State by state

The best and worst states for health care in 2019

Hawaii and Massachusetts offer their residents the best overall health care, according to U.S. News and World Report. See which other states are the best—and the worst—for health care.

In addition to stunning beaches, abundant sunshine and fresh citrus fruit year-round, Hawaii’s residents also enjoy the best health care in the nation, according to U.S. News and World Report, which ranked health care in all 50 states.

In calculating the rankings, U.S. News gave equal weight to health care access, overall health care quality and public health in each state.

To evaluate health care access in each state, the publisher examined wellness and dental visits, health care affordability and health insurance enrollment. U.S. News measured quality by looking at the quality of a state’s hospitals and nursing homes, among other factors. Each state’s mental health, mortality rate, suicide rate, smoking rate and obesity rate helped determine its overall public health score.

The top 10 best states for health care in 2019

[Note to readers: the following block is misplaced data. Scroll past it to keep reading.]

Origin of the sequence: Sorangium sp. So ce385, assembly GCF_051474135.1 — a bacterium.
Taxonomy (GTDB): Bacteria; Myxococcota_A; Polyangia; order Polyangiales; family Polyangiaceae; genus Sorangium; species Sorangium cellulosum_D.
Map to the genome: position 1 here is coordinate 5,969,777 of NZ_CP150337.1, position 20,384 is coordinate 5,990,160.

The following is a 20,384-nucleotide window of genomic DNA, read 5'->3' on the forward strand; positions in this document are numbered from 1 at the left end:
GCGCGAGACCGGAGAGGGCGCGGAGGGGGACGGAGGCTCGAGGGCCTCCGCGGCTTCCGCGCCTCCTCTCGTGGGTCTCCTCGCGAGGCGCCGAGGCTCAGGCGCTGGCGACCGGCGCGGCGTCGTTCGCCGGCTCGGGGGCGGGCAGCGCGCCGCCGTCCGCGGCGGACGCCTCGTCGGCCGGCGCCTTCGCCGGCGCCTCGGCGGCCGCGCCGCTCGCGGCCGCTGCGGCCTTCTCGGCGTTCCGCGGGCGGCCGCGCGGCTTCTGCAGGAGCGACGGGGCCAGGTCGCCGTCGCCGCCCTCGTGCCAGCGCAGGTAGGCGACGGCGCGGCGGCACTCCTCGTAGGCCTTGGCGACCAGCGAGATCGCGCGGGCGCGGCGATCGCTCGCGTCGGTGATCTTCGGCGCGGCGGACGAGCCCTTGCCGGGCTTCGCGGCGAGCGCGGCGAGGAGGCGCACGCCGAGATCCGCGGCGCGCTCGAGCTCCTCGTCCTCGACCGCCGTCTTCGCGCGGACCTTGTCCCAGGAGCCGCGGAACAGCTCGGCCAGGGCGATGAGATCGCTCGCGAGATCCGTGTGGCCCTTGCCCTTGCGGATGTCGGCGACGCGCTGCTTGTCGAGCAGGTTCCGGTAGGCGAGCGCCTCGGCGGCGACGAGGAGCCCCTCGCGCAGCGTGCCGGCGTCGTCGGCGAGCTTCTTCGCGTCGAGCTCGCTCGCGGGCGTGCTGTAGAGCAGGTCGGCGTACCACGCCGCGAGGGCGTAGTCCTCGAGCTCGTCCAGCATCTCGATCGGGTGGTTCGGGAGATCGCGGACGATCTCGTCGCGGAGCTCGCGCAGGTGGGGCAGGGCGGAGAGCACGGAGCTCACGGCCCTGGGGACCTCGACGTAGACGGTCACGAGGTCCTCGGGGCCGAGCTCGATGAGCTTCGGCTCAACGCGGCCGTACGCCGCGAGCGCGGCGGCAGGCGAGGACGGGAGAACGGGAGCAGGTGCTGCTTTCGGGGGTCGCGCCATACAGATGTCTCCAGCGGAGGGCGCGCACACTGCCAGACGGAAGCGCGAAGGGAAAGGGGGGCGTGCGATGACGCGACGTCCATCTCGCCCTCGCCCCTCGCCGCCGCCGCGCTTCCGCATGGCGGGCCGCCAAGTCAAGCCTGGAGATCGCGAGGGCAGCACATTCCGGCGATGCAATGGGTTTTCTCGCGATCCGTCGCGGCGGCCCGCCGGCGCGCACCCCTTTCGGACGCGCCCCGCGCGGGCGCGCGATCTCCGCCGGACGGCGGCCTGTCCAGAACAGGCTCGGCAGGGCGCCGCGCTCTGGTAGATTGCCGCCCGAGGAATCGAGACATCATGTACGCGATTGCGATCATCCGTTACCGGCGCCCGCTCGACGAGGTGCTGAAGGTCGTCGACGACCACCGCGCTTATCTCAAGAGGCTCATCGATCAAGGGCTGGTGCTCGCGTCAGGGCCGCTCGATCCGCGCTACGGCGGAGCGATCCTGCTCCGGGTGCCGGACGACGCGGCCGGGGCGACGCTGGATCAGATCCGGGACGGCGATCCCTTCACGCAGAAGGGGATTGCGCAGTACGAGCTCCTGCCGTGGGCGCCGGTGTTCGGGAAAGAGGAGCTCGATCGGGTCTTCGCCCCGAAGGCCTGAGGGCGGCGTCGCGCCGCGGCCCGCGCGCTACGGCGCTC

1. Hawaii

2. Massachusetts

3. Connecticut

4. Washington

5. Rhode Island

6. New Jersey

7. California

8. Maryland

9. Utah

10. Minnesota

The 10 worst states for health care in 2019

1. Mississippi

2. Arkansas

3. West Virginia

4. Oklahoma

5. Alabama

6. Louisiana

7. Kentucky

8. Tennessee

9. Wyoming

10. Missouri

Related reading:

Best and worst states for doctors in 2019: Where docs can thrive, according to Medscape

Best and worst states for doctors in 2019: See where your state landed


  1. Jana Marjenhoff, DO

    Do not forget New Mexico. It is the WORST state in which to practice. The insurers do not pay doctors. And to top it off, we have to pay gross receipts tax on every patient we see!

  2. Michele A. Mirch, DO

    Hawaii might be a nice place to visit but practicing medicine here, especially on one of he neighbor Islands, leaves MUCH to be desired. The Big Island is at least 30 years behind the mainland, especially for children. There is only ONE pediatric hospital in the entire state and it’s 4 islands away on O’ahu. Thus any child needing to see a subspecialist; cardiology, neurology, endocrine, nephrology, urology, dermatology, etc., for an initial evaluation or established follow-up needs to FLY from the Big Island, Maui, Kauai, or Molokai to Honolulu. All of the neighbor Islands are limited to Level 1 Nurseries as well requiring all neonates </= 34 weeks gestation be flown to Honolulu regardless! BTW, on the adult side, our local hospital just opened the first cardiac cath lab on the Island, strictly diagnostic, no intervention. If a Pt goes south in the lab they need to be emergently flown to Honolulu as there are NO cardiothoracic surgeons here.

    1. John

      The way they twist stats to make these lists is insane, and the conclusions they draw is just wrong. That’s incredible. Hopefully HI can Address those things!

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